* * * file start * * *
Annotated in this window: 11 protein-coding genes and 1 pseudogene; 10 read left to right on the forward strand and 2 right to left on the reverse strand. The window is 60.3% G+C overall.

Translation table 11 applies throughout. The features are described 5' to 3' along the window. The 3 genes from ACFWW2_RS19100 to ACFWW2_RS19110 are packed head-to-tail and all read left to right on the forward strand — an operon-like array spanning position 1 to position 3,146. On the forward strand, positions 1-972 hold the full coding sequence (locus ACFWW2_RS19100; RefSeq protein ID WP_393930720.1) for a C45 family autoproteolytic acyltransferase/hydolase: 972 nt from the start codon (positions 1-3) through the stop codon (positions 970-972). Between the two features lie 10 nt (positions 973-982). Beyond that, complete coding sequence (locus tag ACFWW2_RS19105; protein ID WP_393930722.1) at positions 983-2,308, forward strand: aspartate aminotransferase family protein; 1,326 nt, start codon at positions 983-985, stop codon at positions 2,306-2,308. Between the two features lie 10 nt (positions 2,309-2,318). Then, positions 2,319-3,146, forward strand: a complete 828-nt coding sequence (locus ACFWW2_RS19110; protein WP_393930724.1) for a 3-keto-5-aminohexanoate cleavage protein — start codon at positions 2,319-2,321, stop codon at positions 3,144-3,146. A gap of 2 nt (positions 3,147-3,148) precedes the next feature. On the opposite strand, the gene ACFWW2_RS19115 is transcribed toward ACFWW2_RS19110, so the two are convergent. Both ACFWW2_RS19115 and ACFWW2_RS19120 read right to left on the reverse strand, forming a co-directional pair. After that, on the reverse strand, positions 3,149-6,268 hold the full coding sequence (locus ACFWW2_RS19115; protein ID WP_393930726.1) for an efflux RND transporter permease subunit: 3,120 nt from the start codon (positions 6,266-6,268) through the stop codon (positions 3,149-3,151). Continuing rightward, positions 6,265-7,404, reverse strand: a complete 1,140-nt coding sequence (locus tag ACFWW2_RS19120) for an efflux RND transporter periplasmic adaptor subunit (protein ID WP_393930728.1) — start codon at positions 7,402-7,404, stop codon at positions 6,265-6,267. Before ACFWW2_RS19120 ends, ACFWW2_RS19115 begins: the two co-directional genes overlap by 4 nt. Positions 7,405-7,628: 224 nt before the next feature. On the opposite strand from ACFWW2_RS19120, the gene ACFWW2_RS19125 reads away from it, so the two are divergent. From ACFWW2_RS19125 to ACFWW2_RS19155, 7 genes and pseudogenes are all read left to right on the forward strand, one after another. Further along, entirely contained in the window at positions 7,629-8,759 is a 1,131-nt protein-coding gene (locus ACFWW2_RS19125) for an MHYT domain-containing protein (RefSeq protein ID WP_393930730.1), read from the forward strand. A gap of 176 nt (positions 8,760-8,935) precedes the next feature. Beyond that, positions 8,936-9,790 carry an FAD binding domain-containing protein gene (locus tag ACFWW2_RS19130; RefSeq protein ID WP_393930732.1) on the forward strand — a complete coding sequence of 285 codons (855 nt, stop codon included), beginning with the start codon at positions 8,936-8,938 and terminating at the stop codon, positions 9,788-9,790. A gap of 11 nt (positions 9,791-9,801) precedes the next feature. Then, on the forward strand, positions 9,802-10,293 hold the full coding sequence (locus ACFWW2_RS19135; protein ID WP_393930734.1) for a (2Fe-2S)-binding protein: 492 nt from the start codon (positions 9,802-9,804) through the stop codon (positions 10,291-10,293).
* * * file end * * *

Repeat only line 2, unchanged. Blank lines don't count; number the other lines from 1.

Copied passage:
Translation table 11 applies throughout. The features are described 5' to 3' along the window. The 3 genes from ACFWW2_RS19100 to ACFWW2_RS19110 are packed head-to-tail and all read left to right on the forward strand — an operon-like array spanning position 1 to position 3,146. On the forward strand, positions 1-972 hold the full coding sequence (locus ACFWW2_RS19100; RefSeq protein ID WP_393930720.1) for a C45 family autoproteolytic acyltransferase/hydolase: 972 nt from the start codon (positions 1-3) through the stop codon (positions 970-972). Between the two features lie 10 nt (positions 973-982). Beyond that, complete coding sequence (locus tag ACFWW2_RS19105; protein ID WP_393930722.1) at positions 983-2,308, forward strand: aspartate aminotransferase family protein; 1,326 nt, start codon at positions 983-985, stop codon at positions 2,306-2,308. Between the two features lie 10 nt (positions 2,309-2,318). Then, positions 2,319-3,146, forward strand: a complete 828-nt coding sequence (locus ACFWW2_RS19110; protein WP_393930724.1) for a 3-keto-5-aminohexanoate cleavage protein — start codon at positions 2,319-2,321, stop codon at positions 3,144-3,146. A gap of 2 nt (positions 3,147-3,148) precedes the next feature. On the opposite strand, the gene ACFWW2_RS19115 is transcribed toward ACFWW2_RS19110, so the two are convergent. Both ACFWW2_RS19115 and ACFWW2_RS19120 read right to left on the reverse strand, forming a co-directional pair. After that, on the reverse strand, positions 3,149-6,268 hold the full coding sequence (locus ACFWW2_RS19115; protein ID WP_393930726.1) for an efflux RND transporter permease subunit: 3,120 nt from the start codon (positions 6,266-6,268) through the stop codon (positions 3,149-3,151). Continuing rightward, positions 6,265-7,404, reverse strand: a complete 1,140-nt coding sequence (locus tag ACFWW2_RS19120) for an efflux RND transporter periplasmic adaptor subunit (protein ID WP_393930728.1) — start codon at positions 7,402-7,404, stop codon at positions 6,265-6,267. Before ACFWW2_RS19120 ends, ACFWW2_RS19115 begins: the two co-directional genes overlap by 4 nt. Positions 7,405-7,628: 224 nt before the next feature. On the opposite strand from ACFWW2_RS19120, the gene ACFWW2_RS19125 reads away from it, so the two are divergent. From ACFWW2_RS19125 to ACFWW2_RS19155, 7 genes and pseudogenes are all read left to right on the forward strand, one after another. Further along, entirely contained in the window at positions 7,629-8,759 is a 1,131-nt protein-coding gene (locus ACFWW2_RS19125) for an MHYT domain-containing protein (RefSeq protein ID WP_393930730.1), read from the forward strand. A gap of 176 nt (positions 8,760-8,935) precedes the next feature. Beyond that, positions 8,936-9,790 carry an FAD binding domain-containing protein gene (locus tag ACFWW2_RS19130; RefSeq protein ID WP_393930732.1) on the forward strand — a complete coding sequence of 285 codons (855 nt, stop codon included), beginning with the start codon at positions 8,936-8,938 and terminating at the stop codon, positions 9,788-9,790. A gap of 11 nt (positions 9,791-9,801) precedes the next feature. Then, on the forward strand, positions 9,802-10,293 hold the full coding sequence (locus ACFWW2_RS19135; protein ID WP_393930734.1) for a (2Fe-2S)-binding protein: 492 nt from the start codon (positions 9,802-9,804) through the stop codon (positions 10,291-10,293).